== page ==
Open NOW through September 5, 2021
Award winning fiber artist Salley Mavor (born 1955) has spent four decades developing her signature style and working methods, carving out her own niche within the children’s book world and the fiber art community. Mavor’s three-dimensional embroidered tableaus have been used as children’s book illustrations, social commentary, and stop-motion animation.
A Rhode Island School of Design illustration major, Salley left traditional mediums behind, preferring to communicate her ideas with sculptural needlework. From her home studio in Falmouth, Massachusetts, she has illustrated 11 picture books using her distinctive blend of materials and hand stitching techniques. Salley has roots in South Carolina, as her maternal grandmother, Louise Hartwell, (nee Salley) was born and raised in Orangeburg.
For Salley Mavor, a needle is her tool, thread her medium, and stitches are her marks. Mavor’s needlework’s are narrative and sculptural and are presented as miniature stage sets with scenery, props and characters assembled on fabric backdrops in shadow boxes.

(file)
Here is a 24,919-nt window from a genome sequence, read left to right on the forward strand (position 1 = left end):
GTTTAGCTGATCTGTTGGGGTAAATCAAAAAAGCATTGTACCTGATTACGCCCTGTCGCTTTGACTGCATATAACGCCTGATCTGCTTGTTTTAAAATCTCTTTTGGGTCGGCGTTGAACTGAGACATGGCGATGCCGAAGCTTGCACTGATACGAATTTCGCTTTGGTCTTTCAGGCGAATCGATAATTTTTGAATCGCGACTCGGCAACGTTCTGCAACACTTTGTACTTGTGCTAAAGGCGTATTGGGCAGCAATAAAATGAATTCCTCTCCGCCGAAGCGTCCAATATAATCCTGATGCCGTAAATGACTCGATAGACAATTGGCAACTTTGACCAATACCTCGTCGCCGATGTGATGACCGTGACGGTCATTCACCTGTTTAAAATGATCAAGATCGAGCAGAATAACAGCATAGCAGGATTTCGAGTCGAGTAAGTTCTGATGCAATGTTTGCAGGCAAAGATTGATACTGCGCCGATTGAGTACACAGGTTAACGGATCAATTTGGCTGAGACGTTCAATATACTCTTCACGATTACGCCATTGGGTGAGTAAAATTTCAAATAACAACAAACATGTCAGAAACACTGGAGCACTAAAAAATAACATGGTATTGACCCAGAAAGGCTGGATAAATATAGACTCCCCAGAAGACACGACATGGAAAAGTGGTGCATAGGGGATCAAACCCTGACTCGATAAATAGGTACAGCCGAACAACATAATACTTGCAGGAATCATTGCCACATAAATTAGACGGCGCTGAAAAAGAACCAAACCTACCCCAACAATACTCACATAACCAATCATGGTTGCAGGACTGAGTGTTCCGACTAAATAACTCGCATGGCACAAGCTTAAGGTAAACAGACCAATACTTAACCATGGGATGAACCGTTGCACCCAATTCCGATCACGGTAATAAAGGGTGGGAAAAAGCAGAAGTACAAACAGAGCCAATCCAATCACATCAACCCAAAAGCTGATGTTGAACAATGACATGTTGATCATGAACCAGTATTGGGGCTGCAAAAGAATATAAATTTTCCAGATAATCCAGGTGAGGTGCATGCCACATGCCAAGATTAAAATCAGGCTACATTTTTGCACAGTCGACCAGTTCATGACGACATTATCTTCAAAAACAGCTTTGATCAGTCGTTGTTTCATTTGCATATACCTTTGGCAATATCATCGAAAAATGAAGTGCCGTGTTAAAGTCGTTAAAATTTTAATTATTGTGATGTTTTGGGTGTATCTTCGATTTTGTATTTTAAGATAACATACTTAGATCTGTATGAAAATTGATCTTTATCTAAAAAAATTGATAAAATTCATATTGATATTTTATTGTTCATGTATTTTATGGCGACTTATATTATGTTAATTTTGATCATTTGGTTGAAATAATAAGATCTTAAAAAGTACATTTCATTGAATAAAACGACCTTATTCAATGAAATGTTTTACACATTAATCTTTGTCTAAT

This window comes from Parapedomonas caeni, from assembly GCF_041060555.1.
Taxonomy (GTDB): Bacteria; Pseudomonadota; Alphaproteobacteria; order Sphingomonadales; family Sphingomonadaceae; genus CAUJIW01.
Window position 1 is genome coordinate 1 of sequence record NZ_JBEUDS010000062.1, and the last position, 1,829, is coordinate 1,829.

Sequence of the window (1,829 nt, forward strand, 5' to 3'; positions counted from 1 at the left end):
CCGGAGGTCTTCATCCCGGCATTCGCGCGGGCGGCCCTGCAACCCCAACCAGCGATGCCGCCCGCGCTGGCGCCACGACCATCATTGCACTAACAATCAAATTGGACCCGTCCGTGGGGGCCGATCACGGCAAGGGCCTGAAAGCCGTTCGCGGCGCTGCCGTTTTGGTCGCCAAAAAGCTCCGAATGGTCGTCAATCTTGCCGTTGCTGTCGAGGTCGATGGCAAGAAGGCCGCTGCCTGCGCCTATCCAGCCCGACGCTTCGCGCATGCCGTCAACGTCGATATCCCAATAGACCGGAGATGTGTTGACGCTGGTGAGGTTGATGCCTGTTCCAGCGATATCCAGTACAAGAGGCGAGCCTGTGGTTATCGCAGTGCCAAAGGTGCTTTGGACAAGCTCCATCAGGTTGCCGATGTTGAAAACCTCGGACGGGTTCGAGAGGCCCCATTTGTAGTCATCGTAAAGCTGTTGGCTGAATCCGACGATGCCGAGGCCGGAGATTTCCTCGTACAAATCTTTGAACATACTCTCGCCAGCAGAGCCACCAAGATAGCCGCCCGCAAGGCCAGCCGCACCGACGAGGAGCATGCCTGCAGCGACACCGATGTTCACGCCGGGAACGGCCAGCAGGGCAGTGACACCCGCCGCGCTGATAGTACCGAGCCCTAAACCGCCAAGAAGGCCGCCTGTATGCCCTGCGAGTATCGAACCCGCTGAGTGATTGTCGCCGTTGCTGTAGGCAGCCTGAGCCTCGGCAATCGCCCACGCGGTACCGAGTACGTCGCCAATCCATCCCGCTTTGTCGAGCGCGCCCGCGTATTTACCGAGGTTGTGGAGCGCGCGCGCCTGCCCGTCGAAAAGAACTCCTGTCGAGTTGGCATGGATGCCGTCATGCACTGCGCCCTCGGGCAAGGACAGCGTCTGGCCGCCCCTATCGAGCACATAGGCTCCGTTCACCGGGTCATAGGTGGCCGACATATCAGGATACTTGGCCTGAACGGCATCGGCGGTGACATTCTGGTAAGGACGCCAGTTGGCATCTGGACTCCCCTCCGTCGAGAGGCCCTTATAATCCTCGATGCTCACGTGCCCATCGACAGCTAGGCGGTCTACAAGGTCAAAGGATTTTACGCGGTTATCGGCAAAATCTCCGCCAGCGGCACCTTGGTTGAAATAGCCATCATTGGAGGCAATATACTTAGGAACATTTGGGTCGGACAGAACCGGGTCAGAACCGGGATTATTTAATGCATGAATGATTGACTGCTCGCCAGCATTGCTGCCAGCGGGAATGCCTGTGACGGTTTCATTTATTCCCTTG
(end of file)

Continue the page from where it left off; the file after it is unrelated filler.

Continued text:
The Upcountry History Museum is honored to partner with Salley on a second exhibition project, titled Salley Mavor: Social Fabric. Exploring the irony, tragedy, and beauty of humanity as it “unravels and mends throughout history” the exhibition provides a unique opportunity for visitors of all ages to experience the three-dimensional quality of Salley’s storytelling. Visitors will peek into imagined miniature worlds full of characters, props, and scenery all stitched by hand, and all focused on the importance of social connectivity.
Social Fabric explores cultural diversity, migration, fashion, the natural world, and a range of social narratives, from the everyday to topical subjects. Oversized bas-relief scenarios, presented in shadow box frames, are designed to create conversations between the artist and her audience. For Salley Mavor her wish is that visitors will “connect to Social Fabric in personal and meaningful ways.”